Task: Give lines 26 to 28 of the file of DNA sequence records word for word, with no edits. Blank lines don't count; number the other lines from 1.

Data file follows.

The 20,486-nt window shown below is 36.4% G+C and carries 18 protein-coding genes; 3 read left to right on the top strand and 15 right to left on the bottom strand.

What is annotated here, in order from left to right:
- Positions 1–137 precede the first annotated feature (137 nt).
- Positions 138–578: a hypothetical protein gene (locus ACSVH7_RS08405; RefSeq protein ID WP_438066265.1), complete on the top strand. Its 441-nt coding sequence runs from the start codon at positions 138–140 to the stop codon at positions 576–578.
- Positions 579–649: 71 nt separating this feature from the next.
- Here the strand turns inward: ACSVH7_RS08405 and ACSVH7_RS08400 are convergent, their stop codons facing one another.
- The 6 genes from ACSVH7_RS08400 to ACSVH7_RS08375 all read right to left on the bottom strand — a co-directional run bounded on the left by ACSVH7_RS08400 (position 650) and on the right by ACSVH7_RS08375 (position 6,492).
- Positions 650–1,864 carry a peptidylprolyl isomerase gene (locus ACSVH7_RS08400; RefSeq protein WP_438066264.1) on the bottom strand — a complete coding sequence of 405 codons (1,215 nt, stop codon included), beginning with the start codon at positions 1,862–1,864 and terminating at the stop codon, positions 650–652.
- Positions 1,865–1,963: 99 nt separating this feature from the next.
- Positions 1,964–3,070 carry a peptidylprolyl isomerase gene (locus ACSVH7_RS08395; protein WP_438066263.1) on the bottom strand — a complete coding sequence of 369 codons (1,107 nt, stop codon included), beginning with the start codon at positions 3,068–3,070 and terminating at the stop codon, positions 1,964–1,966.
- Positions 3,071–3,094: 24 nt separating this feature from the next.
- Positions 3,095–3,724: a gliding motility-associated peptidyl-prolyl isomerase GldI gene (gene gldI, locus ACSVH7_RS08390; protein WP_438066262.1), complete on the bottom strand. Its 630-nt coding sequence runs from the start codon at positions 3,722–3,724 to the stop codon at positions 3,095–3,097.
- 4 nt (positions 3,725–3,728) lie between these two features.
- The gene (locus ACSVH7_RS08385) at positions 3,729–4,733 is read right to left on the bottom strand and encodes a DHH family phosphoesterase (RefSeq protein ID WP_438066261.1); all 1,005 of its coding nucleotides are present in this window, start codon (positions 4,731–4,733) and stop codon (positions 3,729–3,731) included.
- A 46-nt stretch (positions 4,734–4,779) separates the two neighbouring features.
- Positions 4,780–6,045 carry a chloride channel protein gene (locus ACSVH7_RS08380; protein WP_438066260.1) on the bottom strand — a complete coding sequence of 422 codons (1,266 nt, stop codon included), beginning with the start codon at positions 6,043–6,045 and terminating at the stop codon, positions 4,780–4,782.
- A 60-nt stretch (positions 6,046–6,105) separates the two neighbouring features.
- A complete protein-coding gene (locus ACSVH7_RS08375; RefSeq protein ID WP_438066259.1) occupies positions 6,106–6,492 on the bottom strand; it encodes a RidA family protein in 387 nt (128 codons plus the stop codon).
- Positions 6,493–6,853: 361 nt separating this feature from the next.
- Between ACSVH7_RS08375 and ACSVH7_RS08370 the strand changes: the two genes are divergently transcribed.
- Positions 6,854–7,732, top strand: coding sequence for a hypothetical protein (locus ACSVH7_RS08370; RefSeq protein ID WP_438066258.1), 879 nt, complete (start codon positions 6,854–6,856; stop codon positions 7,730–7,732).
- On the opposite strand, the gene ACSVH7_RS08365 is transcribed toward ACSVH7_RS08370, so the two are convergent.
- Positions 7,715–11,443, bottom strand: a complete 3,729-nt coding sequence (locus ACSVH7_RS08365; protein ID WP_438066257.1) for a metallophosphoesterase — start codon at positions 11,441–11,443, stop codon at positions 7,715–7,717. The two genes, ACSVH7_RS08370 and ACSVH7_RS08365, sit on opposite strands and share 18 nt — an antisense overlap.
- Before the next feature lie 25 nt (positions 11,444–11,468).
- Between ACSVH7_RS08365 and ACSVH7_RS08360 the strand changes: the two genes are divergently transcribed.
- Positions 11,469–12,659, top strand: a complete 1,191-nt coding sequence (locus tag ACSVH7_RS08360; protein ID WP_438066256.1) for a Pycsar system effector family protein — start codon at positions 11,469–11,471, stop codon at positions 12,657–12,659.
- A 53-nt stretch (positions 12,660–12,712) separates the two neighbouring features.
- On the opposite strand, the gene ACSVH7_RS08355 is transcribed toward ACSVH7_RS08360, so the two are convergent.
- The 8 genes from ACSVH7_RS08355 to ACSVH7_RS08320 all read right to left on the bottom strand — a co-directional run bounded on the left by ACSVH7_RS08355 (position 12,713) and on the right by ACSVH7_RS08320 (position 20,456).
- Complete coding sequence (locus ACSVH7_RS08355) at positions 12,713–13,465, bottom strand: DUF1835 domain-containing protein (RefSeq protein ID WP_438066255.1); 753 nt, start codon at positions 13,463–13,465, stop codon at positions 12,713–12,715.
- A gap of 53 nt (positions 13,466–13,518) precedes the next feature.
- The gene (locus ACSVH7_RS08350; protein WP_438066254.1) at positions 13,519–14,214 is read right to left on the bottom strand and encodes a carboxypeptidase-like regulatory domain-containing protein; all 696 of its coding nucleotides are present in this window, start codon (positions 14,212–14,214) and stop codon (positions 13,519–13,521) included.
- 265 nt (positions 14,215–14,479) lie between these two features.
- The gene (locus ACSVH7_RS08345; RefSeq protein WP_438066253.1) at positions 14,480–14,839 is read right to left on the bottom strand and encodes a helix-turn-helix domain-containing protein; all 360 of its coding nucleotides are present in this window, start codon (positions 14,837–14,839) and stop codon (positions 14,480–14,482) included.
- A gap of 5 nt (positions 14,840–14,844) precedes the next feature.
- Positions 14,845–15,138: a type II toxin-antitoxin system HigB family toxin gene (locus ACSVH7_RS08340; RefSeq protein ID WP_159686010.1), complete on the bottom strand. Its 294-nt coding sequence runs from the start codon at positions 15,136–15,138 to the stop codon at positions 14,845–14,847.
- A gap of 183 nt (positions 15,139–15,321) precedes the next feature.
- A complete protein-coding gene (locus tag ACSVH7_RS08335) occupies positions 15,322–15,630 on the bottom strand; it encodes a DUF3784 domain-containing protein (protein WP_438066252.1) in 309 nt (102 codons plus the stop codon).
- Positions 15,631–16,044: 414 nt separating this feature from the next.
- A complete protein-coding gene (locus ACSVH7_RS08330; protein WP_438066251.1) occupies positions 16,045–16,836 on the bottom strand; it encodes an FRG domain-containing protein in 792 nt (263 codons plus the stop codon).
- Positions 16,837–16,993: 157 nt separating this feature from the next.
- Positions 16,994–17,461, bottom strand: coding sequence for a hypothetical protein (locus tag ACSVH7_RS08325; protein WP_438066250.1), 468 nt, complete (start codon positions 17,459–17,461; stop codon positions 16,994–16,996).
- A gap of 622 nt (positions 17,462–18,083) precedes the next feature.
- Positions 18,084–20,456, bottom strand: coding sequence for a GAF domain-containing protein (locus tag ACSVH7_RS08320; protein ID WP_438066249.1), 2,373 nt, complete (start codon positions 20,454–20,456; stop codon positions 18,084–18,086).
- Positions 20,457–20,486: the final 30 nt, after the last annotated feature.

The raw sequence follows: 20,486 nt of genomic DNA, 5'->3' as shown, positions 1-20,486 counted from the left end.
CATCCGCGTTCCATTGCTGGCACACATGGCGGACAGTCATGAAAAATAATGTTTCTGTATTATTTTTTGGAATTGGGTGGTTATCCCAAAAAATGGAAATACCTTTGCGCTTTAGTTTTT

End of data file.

- Positions 11,469–12,659, top strand: a complete 1,191-nt coding sequence (locus tag ACSVH7_RS08360; protein ID WP_438066256.1) for a Pycsar system effector family protein — start codon at positions 11,469–11,471, stop codon at positions 12,657–12,659.
- A 53-nt stretch (positions 12,660–12,712) separates the two neighbouring features.
- On the opposite strand, the gene ACSVH7_RS08355 is transcribed toward ACSVH7_RS08360, so the two are convergent.